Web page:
Innovative Leadership Programme co-hosted by ICON

South Africa needs leadership that is ethical, committed and effective.  The death of Nelson Mandela has reminded us of our need for leadership that will not just steer us ahead, but do so in a way that maintains the hope of a fully democratic, nonviolence and just society.  ICON’s response has been to join with Durban University of Technology (DUT) and ACCORD (the African Centre for the Constructive Resolution of Disputes) to launch the Innovative Leadership Programme.

Participants and staff working in groups

Participants and staff working in groups

The initial workshop on 22nd February brought together 30 DUT students from a very diverse range of discipline areas.  Part of the potential of the Programme is to unlock the resources that students bring to the course.

Listening carefully to each other across differences

Listening carefully to each other across differences

 

A compelling session was when four students spoke about projects in which they have taken leadership.  Here Walter Nsengiyumva speaks of walking 3 300 kms from Rwanda to Congo Brazzaville as an 11 year old, and of how he then developed a training facility in the refugee camp.

Panel of four students with Crispin Hemson, ICON Director

Panel of four students with Crispin Hemson, ICON Director

 

ICON’s interest in this project is partly to develop new ways of working with young people who came into tertiary education with a wealth of experience that is often not tapped as a resource.  It is partly also to develop the thinking of young people around the meaning of nonviolence in the new context of Africa today.  Part of the wealth of the course is brought by the presence of DUT students from elsewhere in Africa.

ICON was represented by the director, Crispin Hemson, and by its deputy chairperson, Paddy Kearney, who spoke on the life of Denis Hurley, the archbishop who was central to the opposition to apartheid.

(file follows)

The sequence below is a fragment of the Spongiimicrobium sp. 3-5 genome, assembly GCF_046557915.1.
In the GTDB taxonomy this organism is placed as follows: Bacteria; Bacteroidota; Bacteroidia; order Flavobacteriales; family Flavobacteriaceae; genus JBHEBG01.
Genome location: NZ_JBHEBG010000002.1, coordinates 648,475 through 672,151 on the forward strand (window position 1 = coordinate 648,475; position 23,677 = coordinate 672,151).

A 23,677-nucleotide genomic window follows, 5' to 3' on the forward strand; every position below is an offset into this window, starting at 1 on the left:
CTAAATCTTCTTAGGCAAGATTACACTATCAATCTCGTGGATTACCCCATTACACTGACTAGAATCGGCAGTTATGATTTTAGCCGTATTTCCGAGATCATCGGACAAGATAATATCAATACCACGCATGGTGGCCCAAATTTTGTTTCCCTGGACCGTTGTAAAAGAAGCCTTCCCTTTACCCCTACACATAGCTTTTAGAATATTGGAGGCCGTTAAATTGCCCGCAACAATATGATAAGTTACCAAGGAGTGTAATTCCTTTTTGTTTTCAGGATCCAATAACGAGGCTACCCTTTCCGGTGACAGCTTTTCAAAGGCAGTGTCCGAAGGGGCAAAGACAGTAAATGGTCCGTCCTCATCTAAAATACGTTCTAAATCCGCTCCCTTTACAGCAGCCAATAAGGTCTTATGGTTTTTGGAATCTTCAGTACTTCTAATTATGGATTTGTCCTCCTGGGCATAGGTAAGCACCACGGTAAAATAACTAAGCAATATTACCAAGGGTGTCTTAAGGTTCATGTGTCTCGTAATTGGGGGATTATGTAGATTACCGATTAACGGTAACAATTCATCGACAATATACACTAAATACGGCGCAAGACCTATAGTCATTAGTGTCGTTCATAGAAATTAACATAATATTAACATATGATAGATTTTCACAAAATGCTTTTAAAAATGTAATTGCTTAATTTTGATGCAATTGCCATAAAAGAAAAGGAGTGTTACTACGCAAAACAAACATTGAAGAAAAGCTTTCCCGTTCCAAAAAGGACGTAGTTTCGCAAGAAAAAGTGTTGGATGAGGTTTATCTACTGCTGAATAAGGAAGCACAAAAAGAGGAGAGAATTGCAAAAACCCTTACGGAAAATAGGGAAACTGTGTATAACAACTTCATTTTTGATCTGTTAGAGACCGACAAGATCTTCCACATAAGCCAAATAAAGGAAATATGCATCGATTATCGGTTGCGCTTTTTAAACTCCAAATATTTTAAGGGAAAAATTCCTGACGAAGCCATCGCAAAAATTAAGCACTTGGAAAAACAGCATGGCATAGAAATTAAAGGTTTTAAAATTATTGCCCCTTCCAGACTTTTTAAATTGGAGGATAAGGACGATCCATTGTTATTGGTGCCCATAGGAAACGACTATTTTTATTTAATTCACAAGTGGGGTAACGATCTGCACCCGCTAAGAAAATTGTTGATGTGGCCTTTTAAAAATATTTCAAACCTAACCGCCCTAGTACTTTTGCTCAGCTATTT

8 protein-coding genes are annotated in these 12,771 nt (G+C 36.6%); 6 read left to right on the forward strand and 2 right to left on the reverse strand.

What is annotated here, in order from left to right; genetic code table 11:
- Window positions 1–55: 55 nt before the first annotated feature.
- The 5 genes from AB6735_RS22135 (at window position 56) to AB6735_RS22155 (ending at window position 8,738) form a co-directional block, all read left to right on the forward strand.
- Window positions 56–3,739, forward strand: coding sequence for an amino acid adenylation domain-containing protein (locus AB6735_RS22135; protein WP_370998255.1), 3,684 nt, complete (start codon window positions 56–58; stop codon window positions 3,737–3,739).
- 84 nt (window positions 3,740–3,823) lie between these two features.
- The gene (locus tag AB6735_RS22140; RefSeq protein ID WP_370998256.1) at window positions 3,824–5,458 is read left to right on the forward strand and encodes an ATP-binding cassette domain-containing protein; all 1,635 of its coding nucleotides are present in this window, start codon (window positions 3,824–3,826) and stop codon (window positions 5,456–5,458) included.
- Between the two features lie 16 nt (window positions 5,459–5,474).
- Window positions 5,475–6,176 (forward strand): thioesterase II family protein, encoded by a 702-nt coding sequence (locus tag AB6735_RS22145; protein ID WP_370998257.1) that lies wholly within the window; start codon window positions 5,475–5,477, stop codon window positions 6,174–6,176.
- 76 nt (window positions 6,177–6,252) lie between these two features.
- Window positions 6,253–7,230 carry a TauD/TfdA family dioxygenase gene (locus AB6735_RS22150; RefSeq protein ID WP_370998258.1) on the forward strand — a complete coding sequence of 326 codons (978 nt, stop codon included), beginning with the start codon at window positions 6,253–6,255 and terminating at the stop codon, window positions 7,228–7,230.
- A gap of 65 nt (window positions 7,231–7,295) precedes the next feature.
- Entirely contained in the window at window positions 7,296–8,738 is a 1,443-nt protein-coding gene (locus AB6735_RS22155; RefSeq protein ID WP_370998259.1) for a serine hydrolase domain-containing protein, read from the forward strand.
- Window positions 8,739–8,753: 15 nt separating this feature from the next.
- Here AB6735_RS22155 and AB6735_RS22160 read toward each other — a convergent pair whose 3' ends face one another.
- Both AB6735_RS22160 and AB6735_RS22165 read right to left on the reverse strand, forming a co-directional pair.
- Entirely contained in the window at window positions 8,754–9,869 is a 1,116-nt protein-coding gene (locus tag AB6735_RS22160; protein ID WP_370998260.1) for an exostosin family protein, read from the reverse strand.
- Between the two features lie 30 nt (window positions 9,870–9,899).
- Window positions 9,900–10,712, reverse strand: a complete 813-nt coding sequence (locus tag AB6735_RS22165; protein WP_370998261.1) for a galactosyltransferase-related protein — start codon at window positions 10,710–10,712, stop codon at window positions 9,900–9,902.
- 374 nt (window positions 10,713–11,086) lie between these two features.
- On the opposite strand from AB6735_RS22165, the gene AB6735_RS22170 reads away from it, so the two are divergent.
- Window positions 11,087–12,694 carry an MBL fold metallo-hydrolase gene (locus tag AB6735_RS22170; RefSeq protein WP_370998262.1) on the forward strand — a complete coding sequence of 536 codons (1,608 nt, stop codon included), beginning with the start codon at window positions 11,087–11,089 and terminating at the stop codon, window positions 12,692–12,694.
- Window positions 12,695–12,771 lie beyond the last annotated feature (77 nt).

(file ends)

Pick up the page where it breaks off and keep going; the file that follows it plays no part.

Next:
Paddy Kearney, deputy chairperson of ICON, speaking on leadership lessons from the life of Archbishop Hurley, who was brought up on Robben Island

Paddy Kearney, deputy chairperson of ICON, speaking on leadership lessons from the life of Archbishop Hurley, who was brought up on Robben Island

 

ICON works at 3rd African Alliance for Peace Summit

Crispin Hemson participated in the training of activists from across the continent in Kigali, Rwanda, early in February 2014.  A large group worked together, sharing their experiences and challenges in bringing peace.  The key focus was on peace education.  ICON’s responsibility was to work on the theories and concepts of peace, and also to direct thinking on how we challenge violence within education.

Tackling concepts of peace

Tackling concepts of peace

 

Delegates at the Summit

Delegates at the Summit

 

“One of the realisations I had was the extent to which our history still constrains us – the trauma of unresolved conflicts, and how this can fuel new targets of aggression.” aggressive conflict”

What is the link between nonviolence and urban ecology?

 


Wildlife belongs in the city 
by Crispin Hemson Hemson is the director of the International Centre for Nonviolence, based at the Durban University of Technology, and is also with the Wildlife and Environmental Society of South Africa.
The Mercury
24 Feb 2014

EARLY this month there was a noise out on the patio late in the night, and I peered out. A dark shape moved across, smoothly. I reached for my camera and quietly opened the door. It stopped to rest and when I took the photo, it was not too disturbed by… read more…